That is why Scottish Labour has called for an immediate uplift in the wage of social care workers to £12 per hour, rising to £15 per hour, and for the Government to deliver on the recommendations of the independent review into adult social care by scrapping non-residential care charges for those who are supported to live in their own home by social care workers. That was a manifesto pledge of this Government that it does not seem too keen on fulfilling any time soon.
It is time that the minister and the cabinet secretary removed their heads from the sand and addressed the significant and growing concerns of front-line workers, trade unions, professional bodies, local government, their own back benchers and—before the minister gets to his feet to intervene again—people with lived experience, who are speaking to me and sharing their concerns about this shambles of a bill.
The Government needs to get serious about addressing the crisis in social care, and it has to act now to give social care workers a meaningful pay rise and scrap those non-residential care charges. Addressing that crisis in social care will have a huge impact on the problems in our national health service, because it is clear that having meaningful and real action on dealing with delayed discharge can change the game in relation to what is happening in our NHS. This Government needs to get serious about it.
It is clear to me that we must put people at the heart of this national care service if it is going to work at all. Social care workers do not need warm words and platitudes from this Government, or ministers who were happy to stand and clap for them during the pandemic, but a real pay rise.
I move amendment S6M-07813.1, to insert at end:
“, and further calls on the Scottish Government to immediately uplift social care pay to £12 per hour with a plan to raise it to £15 per hour and, as recommended in the Feeley Review, remove non-residential care charges.”
It is fair to say that centralisation is never done with the interests of rural and island communities at its heart. Rarely is it possible to retrofit some provisions, which may mitigate the impact on rural and island communities; broadly speaking, they are part of the collateral damage.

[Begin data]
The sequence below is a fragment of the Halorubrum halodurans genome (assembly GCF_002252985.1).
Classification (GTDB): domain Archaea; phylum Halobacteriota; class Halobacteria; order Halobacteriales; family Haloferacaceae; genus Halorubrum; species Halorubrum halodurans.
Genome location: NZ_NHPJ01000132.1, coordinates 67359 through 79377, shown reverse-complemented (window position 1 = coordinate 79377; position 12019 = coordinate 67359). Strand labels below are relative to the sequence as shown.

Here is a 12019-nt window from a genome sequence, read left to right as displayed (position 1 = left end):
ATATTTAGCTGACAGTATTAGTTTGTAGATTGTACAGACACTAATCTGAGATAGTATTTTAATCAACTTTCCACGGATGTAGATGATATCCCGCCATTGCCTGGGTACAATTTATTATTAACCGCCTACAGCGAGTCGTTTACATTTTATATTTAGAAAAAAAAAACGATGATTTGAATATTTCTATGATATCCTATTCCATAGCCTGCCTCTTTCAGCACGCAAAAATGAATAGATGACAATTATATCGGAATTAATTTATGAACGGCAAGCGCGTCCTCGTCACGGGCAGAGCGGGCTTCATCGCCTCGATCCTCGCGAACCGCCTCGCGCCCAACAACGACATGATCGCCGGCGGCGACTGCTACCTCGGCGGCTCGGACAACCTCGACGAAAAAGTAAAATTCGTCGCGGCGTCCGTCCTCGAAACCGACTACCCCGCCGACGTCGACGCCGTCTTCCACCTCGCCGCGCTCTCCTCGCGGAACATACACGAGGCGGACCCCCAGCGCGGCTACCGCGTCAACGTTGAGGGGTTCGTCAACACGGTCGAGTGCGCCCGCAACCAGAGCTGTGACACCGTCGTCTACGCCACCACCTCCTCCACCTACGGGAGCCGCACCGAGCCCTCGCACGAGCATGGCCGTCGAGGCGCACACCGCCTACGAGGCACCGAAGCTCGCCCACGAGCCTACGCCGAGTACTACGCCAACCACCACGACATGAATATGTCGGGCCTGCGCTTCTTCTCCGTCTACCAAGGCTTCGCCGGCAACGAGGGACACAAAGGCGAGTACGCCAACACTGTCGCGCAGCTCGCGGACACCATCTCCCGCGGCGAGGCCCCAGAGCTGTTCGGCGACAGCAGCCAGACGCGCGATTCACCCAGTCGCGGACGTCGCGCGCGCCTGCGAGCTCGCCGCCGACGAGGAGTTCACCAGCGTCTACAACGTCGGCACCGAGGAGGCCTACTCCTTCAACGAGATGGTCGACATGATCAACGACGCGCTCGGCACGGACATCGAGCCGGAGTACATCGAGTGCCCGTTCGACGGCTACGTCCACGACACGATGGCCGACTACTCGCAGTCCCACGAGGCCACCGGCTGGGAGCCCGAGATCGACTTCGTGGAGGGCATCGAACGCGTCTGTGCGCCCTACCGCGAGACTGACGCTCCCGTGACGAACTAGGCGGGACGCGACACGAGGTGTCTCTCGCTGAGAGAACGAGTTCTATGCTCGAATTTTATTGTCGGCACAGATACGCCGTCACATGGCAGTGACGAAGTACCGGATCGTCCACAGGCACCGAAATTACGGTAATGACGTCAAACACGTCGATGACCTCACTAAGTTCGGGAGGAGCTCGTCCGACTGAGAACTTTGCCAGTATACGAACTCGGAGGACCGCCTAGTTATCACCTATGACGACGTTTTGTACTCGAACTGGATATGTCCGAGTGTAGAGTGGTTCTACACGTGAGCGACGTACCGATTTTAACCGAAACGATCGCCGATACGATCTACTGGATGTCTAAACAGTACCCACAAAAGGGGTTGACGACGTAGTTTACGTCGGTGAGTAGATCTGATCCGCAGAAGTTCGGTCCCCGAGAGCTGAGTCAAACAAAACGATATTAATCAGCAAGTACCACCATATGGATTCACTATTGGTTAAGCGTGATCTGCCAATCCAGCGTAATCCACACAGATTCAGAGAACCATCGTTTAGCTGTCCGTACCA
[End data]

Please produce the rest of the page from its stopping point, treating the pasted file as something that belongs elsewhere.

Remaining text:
The Scottish Government has a track record of bringing forward many proposals in this area, most recently the plans to centralise air traffic control services across the Highlands and Islands. Before that, it attempted to abolish the board of Highlands and Islands Enterprise and merge the island health boards. In all three cases, thankfully, U-turns were performed. Unfortunately, we were not so fortunate in relation to police centralisation.
It is against that backdrop that the current plans are viewed in island communities, and I think that it could credibly be argued that the implications of the centralisation that is proposed with the setting up of a national care service go much, much further than those of any of the proposals that I have just mentioned. We have already heard about the opposition and the concerns that have been raised by staff, unions, charities, third sector organisations, local authorities, auditors and legal experts. We have also heard about the concerns that have been raised by the Finance and Public Administration Committee, the DPLR Committee and the Local Government, Housing and Planning Committee.
We have a process for scrutinising legislation, and I am confident that that is what Parliament will do. In the limited time that is available to me, I want to put on record some of the specific concerns that have been raised by key stakeholders, which will be on the front line in trying to deliver whatever emerges at the end of the current process.
Voluntary Action Orkney, for example, talks about its concern about a system that involves a one-size-fits-all approach, which it says